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Drama Christmas Contemporary

It was as if the taxi driver didn’t see my hand frantically flapping in front of his windshield as he cruised by. I felt my cheeks drop as I stopped screaming for a cab; my arms crossed over my abdomen as annoyance bubbled up behind my pupils, making them roll. I scoffed and pivoted, making my way to a bench against the apartment complex’s exterior. 

I was supposed to be at the airport by noon to check-in, go through security, grab a grande caramel macchiato from Starbucks, make it to the gate at least ten minutes before boarding, and, if I had the extra time, I could watch my show on Netflix. However, seeing as no taxis are around this part of New York, it seems as though I may only have time to check-in and go through security. 

It was cold, I wanted so badly a nice, warm caramel macchiato, and it was Christmas Eve! I told my step-mom I would land around 5:00 P.M., and I’m still hoping I will if, one of these days, a taxi decides to kindly stop, pick me up silently, and drop me off with a “Have a nice day, miss”. I turned my head to find a window reflecting my very smudged foundation around the creases of my nose. My attempt at covering up acne appears to have gotten worse since high school. I placed both my middle fingers on the smudges and began to dab the cakey makeup onto my skin. It took me a second to realize an old man peering at me from inside the building, a confused, mystified demeanor upon his wrinkled face. I managed to awkwardly stretch the corners of my lips up, trying to say “I’m dearly sorry you had to witness that humiliating scene”. He nodded his head, confusion still glazing his eyes, and turned the other way.

I checked my phone, bewildered that a whole two minutes had gone by since I last tried for a taxi. I bounced off the bench, grabbed the handle on my suitcase, rushed to the edge of the sidewalk, and checked both ways. No taxis. My hope was slowly fading, which sounds dumb, but that’s quite literally how I felt.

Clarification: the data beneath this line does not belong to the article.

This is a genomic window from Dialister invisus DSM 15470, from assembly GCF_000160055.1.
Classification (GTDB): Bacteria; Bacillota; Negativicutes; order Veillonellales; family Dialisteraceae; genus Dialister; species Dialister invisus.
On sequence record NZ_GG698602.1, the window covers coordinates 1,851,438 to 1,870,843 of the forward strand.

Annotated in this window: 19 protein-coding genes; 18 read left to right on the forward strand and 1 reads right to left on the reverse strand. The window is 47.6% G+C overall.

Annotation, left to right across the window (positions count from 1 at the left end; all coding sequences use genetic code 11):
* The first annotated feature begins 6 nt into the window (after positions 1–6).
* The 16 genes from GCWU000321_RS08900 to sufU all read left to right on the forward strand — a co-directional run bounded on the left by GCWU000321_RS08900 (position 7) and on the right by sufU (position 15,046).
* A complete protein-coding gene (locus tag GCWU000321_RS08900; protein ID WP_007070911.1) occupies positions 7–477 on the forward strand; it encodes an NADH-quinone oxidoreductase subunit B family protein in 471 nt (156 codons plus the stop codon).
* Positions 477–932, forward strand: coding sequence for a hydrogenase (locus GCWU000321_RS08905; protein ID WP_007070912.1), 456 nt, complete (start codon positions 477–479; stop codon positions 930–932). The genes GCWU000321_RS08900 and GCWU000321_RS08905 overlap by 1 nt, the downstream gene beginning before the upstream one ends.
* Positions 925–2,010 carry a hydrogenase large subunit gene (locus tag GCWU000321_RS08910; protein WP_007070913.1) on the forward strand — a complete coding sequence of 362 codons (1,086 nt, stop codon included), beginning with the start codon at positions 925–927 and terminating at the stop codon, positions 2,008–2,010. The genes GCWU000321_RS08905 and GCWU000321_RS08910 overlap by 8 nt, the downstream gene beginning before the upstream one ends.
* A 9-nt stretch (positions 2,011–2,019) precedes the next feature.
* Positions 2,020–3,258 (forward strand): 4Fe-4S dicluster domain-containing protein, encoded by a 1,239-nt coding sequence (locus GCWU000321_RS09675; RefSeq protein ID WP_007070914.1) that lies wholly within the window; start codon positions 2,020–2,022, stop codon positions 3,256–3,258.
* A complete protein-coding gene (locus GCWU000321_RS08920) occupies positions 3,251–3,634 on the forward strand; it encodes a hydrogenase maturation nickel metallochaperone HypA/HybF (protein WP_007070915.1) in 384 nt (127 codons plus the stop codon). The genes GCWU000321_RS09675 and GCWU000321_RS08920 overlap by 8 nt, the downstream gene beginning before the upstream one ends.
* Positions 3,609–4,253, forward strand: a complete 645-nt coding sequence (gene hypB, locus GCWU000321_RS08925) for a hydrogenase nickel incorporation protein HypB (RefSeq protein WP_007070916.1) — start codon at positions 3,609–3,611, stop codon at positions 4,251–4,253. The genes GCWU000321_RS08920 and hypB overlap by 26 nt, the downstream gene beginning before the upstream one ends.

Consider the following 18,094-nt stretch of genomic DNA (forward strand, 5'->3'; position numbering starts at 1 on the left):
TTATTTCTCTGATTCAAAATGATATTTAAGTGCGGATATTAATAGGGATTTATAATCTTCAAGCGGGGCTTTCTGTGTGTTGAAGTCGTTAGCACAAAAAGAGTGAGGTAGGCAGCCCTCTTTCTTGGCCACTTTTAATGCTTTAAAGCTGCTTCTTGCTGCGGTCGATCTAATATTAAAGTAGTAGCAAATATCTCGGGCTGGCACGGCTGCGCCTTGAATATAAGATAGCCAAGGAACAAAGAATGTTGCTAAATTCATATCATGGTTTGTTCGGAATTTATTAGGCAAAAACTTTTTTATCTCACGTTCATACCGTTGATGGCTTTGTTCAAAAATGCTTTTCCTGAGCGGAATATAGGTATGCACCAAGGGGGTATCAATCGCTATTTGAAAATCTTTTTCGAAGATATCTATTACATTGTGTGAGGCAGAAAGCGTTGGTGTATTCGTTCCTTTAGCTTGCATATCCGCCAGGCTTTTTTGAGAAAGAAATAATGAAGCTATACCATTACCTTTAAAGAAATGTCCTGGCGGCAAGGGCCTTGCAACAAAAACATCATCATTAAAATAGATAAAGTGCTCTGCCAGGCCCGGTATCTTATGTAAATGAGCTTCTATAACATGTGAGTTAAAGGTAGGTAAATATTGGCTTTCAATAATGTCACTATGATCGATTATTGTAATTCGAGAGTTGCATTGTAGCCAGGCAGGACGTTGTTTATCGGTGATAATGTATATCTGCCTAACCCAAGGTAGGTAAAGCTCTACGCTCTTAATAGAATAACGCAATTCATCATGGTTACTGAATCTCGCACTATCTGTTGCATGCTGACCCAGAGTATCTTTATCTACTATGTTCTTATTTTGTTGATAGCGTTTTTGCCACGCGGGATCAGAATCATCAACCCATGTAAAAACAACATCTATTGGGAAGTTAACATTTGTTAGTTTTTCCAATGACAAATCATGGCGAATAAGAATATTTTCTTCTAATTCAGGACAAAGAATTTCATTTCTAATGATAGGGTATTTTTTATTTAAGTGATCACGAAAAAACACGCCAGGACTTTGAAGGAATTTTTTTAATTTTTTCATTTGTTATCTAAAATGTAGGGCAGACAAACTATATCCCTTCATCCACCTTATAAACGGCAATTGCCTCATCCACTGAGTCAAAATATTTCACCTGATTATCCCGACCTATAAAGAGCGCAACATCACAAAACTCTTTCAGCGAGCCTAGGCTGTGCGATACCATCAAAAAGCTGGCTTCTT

“Ma’am?” a man’s voice asked to my left. My head swung in his direction. He was young, probably my age; his skin was soft and lighter than mine but with a light tan grazing his flesh. His eyes were bright, a turquoise and creamy brown swirling together, a contrast to his very dark, dark hair, curling just above his brow.

“I’m really not interested in buying anything right now. Sorry,” I said in a breath. He chuckled, looking down at the concrete, hands in the pockets of his jeans. 

“I’m not selling anything,” he assured. “I was just wondering if you needed a ride? You seemed like you were looking for a taxi.”

“Yes! Yes, I was. I don’t know why they’re being so stupid today, not picking me up. Am I really that hideous?” Right as my face cooled down, it started to heat up again. “Oh - did I just say that out loud?” My cold hands flew to my lips, covering that devil up so no other humiliating thought would fly out. He chuckled again, looking at me this time so I could witness his gorgeous smile. Wow. No, I don’t know him. But wow. 

“It’s fine. The cold can mess with your tongue. So…the offer still stands,” he said, “The woman I was supposed to pick up suddenly canceled or whatever, so now I have no place to go.”

“Pick up?” Of course pick up, that’s what he just said, idiot. 

“Yeah,” he begins as his lips slightly fall from his grin, “I was supposed to go out with this girl I met at the library, I know it’s the perfect story-starter to a romance novel, and anyway, guess she found something better to do.” He sighed.

“Ugh, taxi drivers and girls from libraries are really being stupid today.” That's not funny. I’m not funny. “Well, her loss. She could’ve been the mysterious girl in a romance novel.” He smiled, his eyes lighting up. Okay, wait. I made his eyes light up…

“Right, her loss. I’m Andy,” he announced. I was pretty hesitant to introduce myself and let a cool breeze of gawking silence pass between us.

“I’m Rosalind…Rose.” 

“Rose.” I noticed him taking in my name, allowing the consonants and vowels to seep into his brain. 

“Yup,” I said. “I am Rose, Rose am I.” Ew - did I just - ugh. But he chortled a bit.

“So…” he said as he breathed in some New York air, “...ride?”